To get the deed and “take title,” or legally own the property, a lender will perform a title search. This ensures that the seller has the legal right to transfer ownership of the property (and all the legal rights associated with ownership) and that there are no liens against it. If everything is clear, the seller transfers the title to the buyer with a deed at closing, and the buyer becomes the legal possessor of the property.
The closing attorney will ensure the deed is recorded in the county courthouse. The buyer generally gets notification of recording a week or two after closing. If a buyer doesn’t receive notification, a call to the closing attorney is in order to ensure the paperwork has been filed.
What Is Title Insurance?
Even with all of the due diligence a title company does before closing, there are rare instances when title problems can pop up (e.g., missed liens and other legal issues that can be very costly to resolve). To protect against any financial loss, two types of title insurance exist: owner’s title insurance and lender’s title insurance.
Unlike most types of insurance that protect the policyholder from events that may happen in the future, an owner’s title policy protects the buyer from events that have happened in the past that may jeopardize the owner’s financial interest, such as a title defect from fraud or paperwork errors, unpaid liens against the property or claims that some other person is the actual legal owner of or has a legal interest in the property.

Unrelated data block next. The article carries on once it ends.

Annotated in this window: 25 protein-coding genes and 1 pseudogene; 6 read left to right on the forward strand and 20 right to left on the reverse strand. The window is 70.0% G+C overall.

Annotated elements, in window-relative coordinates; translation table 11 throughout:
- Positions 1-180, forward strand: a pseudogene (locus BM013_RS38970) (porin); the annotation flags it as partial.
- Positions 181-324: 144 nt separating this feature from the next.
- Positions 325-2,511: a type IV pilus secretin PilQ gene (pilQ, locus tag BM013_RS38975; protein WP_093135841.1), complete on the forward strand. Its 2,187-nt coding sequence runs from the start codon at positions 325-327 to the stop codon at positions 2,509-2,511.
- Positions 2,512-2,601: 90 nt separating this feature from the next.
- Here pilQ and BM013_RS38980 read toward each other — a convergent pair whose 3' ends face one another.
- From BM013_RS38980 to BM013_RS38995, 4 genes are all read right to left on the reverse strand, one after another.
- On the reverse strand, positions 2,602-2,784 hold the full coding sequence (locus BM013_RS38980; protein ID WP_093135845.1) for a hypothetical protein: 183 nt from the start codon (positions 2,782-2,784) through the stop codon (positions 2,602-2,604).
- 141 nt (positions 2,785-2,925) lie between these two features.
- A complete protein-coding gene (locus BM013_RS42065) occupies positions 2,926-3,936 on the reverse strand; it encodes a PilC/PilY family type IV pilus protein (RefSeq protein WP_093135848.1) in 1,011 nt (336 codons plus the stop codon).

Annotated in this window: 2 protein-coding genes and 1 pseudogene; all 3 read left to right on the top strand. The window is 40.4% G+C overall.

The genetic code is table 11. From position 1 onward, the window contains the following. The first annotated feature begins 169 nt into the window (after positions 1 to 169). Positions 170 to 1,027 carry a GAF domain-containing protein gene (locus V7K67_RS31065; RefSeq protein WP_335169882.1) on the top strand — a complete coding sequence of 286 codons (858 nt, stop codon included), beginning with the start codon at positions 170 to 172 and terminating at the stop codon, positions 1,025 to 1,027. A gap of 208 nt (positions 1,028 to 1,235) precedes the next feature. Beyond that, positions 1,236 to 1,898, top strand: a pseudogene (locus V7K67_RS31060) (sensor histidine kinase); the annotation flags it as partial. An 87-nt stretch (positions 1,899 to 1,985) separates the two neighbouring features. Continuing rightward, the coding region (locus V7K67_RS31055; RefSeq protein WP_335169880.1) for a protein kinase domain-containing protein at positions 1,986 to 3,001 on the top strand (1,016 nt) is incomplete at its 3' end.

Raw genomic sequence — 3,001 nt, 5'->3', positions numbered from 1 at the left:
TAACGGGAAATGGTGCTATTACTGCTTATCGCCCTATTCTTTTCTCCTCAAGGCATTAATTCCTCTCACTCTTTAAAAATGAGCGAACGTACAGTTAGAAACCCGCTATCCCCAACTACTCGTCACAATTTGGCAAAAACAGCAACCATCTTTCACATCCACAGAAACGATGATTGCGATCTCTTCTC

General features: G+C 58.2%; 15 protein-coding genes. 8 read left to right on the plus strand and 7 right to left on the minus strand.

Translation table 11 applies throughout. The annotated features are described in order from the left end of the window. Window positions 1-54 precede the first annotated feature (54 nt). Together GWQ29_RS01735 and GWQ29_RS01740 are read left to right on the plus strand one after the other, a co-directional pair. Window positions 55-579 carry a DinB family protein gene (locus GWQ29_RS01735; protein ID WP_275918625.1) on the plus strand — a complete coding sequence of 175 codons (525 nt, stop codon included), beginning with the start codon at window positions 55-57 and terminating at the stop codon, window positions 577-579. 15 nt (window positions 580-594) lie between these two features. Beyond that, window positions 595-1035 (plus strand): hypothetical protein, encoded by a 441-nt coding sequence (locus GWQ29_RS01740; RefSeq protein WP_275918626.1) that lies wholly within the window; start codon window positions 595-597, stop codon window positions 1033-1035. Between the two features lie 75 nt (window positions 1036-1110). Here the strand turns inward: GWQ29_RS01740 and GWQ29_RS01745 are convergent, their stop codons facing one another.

When a buyer secures a mortgage on real estate, the buyer pledges the property as collateral for the loan. The lender usually requires the buyer to purchase a lender’s title insurance policy to protect the lender’s investment in case any title problems arise. Lender’s title insurance protects the lender’s interest not the buyer’s interest in the property. The lender has a financial interest in the property until the mortgage is paid in full.
The Proceeds Of The Sale Are Distributed To The Seller
The details of the financial transactions that occur at closing are summarized in a document known as the HUD-1 Settlement Statement.
As a buyer or seller, it’s important to review the HUD-1 document before closing. A buyer or seller should receive the document a minimum of one day but hopefully several days before closing. The HUD-1 shows line by line, each and every expense as well as who is responsible to pay what amount. It’s helpful to review the HUD-1 so there will be no surprises at closing.
Mortgage Loan Documents
Originating and underwriting a loan involves a lot of work on the lender’s behalf. From a buyer’s perspective, it basically boils down to one question: Will the borrower, in the lender’s expert opinion, make good on the promise to repay the many thousands of dollars the mortgagee is lending?
Mortgage loan documents that will be signed at closing include:
- Promissory Note. This is the commitment to repay the mortgage loan. It will include the total amount owed, the loan’s interest rate, the monthly payment amounts and the dates due, the duration (term) of the loan, and acceptable payment methods.